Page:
An Open Access edition of this book is available on the Liverpool University Press website and the OAPEN library. The experience of the South African War sharpened the desire to commemorate for a number of reasons. An increasingly literate public, a burgeoning populist press, an army reinforced by waves of volunteers and, to contemporaries at least, a shockingly high death toll embedded the war firmly in the national consciousness. In addition, with the fallen buried far from home those left behind required other forms of commemoration. For these reasons, the South African War was an important moment of transition in commemorative practice and foreshadowed the rituals of remembrance that engulfed Britain in the aftermath of the Great War. This work provides the first comprehensive survey of the memorialisation process in Britain in the aftermath of the South African War. The approach goes beyond the simple deconstruction of memorial iconography and, instead, looks at the often tortuous and lengthy gestation of remembrance sites, from the formation of committees to the raising of finance and debates over form. In the process both Edwardian Britain's sense of self and the contested memory of the conflict in South Africa are thrown into relief. In the concluding sections of the book the focus falls on other forms of remembrance sites, namely the multi-volume histories produced by the War Office and The Times, and the seminal television documentaries of Kenneth Griffith. Once again the approach goes beyond simple textual deconstruction to place the sources firmly in their wider context by exploring both production and reception. By uncovering the themes and myths that underpinned these interpretations of the war, shifting patterns in how the war was represented and conceived are revealed.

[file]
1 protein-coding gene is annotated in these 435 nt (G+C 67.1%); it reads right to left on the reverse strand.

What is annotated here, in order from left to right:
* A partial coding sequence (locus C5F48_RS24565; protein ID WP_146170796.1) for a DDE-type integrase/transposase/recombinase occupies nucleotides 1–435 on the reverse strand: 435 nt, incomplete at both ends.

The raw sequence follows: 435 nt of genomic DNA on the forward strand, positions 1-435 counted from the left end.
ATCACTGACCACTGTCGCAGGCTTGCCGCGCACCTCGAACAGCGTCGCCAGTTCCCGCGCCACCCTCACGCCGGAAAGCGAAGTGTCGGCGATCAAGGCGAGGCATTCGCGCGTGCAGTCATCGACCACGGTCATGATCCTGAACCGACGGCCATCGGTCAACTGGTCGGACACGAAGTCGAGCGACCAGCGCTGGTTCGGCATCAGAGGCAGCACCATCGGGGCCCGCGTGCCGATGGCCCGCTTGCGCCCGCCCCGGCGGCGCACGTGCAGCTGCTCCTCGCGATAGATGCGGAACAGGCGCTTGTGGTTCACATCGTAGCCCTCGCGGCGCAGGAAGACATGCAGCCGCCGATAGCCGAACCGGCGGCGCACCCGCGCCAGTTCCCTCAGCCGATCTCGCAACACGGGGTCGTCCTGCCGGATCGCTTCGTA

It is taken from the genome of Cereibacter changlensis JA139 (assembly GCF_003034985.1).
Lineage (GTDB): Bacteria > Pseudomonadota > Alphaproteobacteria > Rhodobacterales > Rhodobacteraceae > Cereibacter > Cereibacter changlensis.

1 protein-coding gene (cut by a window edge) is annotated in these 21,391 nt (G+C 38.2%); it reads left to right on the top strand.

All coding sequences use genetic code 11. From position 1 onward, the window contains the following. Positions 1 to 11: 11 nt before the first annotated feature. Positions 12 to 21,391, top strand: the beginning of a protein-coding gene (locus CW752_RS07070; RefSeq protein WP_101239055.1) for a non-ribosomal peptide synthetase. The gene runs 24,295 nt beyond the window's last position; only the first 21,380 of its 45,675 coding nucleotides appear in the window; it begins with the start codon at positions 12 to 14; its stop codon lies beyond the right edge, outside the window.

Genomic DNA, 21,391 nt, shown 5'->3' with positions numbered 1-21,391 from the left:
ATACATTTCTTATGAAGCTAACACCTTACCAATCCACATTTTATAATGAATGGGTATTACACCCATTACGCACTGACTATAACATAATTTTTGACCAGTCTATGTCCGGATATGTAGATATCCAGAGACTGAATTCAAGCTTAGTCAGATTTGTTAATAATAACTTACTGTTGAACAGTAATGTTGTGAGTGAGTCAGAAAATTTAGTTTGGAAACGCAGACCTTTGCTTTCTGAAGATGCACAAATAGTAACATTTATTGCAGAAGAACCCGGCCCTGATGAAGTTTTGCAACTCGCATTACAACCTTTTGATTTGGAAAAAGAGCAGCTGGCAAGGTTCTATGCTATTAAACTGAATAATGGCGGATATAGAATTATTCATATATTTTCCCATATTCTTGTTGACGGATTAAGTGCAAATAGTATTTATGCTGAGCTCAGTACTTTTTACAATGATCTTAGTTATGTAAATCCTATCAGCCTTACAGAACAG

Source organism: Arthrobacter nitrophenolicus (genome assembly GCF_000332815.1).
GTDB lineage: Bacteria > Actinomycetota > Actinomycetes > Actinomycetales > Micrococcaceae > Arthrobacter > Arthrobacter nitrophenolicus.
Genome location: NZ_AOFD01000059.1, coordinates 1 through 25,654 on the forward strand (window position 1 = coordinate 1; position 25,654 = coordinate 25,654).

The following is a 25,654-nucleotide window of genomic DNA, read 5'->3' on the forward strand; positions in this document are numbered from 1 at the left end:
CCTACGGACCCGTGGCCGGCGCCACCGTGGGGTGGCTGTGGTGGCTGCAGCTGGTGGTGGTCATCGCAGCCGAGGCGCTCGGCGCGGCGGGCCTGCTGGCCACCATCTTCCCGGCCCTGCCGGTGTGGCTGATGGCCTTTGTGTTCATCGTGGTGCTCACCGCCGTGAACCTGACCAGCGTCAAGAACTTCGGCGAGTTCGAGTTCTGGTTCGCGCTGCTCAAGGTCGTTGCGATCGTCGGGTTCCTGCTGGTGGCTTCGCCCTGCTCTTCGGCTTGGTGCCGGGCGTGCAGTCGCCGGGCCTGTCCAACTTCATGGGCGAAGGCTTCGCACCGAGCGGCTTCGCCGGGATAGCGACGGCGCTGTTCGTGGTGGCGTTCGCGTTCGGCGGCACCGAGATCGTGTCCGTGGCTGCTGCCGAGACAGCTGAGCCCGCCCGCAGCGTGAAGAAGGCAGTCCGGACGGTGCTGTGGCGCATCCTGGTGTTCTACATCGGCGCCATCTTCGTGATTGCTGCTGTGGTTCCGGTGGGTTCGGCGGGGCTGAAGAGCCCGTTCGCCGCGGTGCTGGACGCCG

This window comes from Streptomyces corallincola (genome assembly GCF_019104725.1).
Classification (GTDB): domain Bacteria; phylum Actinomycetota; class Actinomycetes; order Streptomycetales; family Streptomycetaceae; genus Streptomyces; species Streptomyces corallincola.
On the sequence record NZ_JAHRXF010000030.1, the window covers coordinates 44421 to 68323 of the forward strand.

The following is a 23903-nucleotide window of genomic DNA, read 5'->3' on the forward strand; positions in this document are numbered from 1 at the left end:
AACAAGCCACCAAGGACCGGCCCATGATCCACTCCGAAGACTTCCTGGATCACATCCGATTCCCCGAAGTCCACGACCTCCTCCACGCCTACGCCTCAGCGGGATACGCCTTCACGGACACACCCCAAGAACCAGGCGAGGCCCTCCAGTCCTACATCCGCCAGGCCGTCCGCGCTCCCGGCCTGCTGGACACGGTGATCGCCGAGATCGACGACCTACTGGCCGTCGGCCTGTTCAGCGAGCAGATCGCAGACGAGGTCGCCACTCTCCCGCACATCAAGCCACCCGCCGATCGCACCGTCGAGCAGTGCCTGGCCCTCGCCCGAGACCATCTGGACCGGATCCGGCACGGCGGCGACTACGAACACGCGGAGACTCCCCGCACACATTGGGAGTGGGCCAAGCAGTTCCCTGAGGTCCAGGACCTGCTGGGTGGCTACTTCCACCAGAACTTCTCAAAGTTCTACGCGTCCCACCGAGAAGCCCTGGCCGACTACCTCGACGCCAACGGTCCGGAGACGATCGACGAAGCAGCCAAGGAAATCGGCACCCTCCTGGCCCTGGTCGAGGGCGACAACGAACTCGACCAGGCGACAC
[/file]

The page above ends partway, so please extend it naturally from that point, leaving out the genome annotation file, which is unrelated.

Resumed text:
Wars always generate stories and everybody loves a story. Rob Milne has compiled this selection of Anglo-Boer War stories from all over South Africa and recounts them in a book that saddens, mystifies, but most of all entertains. There's the devotion of the English fiancee who for 60 years sent a sprig of heather to the Chrissiesmeer Post Office for her beloved's grave; the tale of the lone Boer sniper who held off the entire Guards Brigade for more than a day after the battle of Bergendal; the story of the soldier who, caught illegally bayoneting a sheep, looked severely at the prostrate beast and remarked, That'll teach you to try and bite a British soldier! Read about Sergeant Woodward's two graves in Heidelberg, and the ghosts of the British officers that still haunt the Elands river valley. During the past 12 years since the publication of the first edition of this book, Milne has relentlessly followed up on his stories and sometimes the stories have followed him ... with unexpected results! There's a photo of the ghosts of the Bergendal farm girl and her British soldier lover who appeared in broad daylight on the battlefield while Milne was investigating the story in 2011. There's the unnamed Welshman who found the long-lost British paymaster's gold 60 years after the military train was ambushed and looted near Greylingstad. Learn the truth of how Churchill and his fellow officers received the daily war news in Morse code while they were prisoners of war in the State Model School in Pretoria; why Prime Minister Botha was sued after the war for stealing the 'Kruger Millions' when entrusted to his care as Commandant-General during the retreat to the Mozambican border. And there's the love story, 'The Legend of the Flowers', about Martha, a Boer girl, and a British soldier, George, which unfolded in Ventersdorp and how Martha involved the author in her story from beyond the grave. A unique and delightfully refreshing read.